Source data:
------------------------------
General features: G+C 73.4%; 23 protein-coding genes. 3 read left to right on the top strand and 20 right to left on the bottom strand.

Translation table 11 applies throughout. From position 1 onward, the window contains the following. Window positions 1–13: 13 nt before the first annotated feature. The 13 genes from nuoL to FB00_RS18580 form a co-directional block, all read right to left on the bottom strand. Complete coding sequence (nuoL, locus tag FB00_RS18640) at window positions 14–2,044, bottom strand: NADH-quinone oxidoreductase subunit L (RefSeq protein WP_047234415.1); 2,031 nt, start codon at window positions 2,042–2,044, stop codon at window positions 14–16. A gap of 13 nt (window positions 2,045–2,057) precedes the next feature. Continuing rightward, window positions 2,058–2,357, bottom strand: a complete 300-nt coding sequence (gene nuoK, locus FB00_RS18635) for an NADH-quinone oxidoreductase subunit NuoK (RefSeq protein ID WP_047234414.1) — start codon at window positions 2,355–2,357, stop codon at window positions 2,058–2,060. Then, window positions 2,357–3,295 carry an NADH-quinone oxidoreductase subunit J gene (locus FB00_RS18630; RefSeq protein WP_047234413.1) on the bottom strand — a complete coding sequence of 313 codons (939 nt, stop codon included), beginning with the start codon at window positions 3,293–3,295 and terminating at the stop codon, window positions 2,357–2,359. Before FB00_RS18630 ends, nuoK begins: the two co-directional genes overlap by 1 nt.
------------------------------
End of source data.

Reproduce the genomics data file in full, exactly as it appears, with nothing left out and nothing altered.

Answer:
General features: G+C 73.4%; 23 protein-coding genes. 3 read left to right on the top strand and 20 right to left on the bottom strand.

Translation table 11 applies throughout. From position 1 onward, the window contains the following. Window positions 1–13: 13 nt before the first annotated feature. The 13 genes from nuoL to FB00_RS18580 form a co-directional block, all read right to left on the bottom strand. Complete coding sequence (nuoL, locus tag FB00_RS18640) at window positions 14–2,044, bottom strand: NADH-quinone oxidoreductase subunit L (RefSeq protein WP_047234415.1); 2,031 nt, start codon at window positions 2,042–2,044, stop codon at window positions 14–16. A gap of 13 nt (window positions 2,045–2,057) precedes the next feature. Continuing rightward, window positions 2,058–2,357, bottom strand: a complete 300-nt coding sequence (gene nuoK, locus FB00_RS18635) for an NADH-quinone oxidoreductase subunit NuoK (RefSeq protein ID WP_047234414.1) — start codon at window positions 2,355–2,357, stop codon at window positions 2,058–2,060. Then, window positions 2,357–3,295 carry an NADH-quinone oxidoreductase subunit J gene (locus FB00_RS18630; RefSeq protein WP_047234413.1) on the bottom strand — a complete coding sequence of 313 codons (939 nt, stop codon included), beginning with the start codon at window positions 3,293–3,295 and terminating at the stop codon, window positions 2,357–2,359. Before FB00_RS18630 ends, nuoK begins: the two co-directional genes overlap by 1 nt.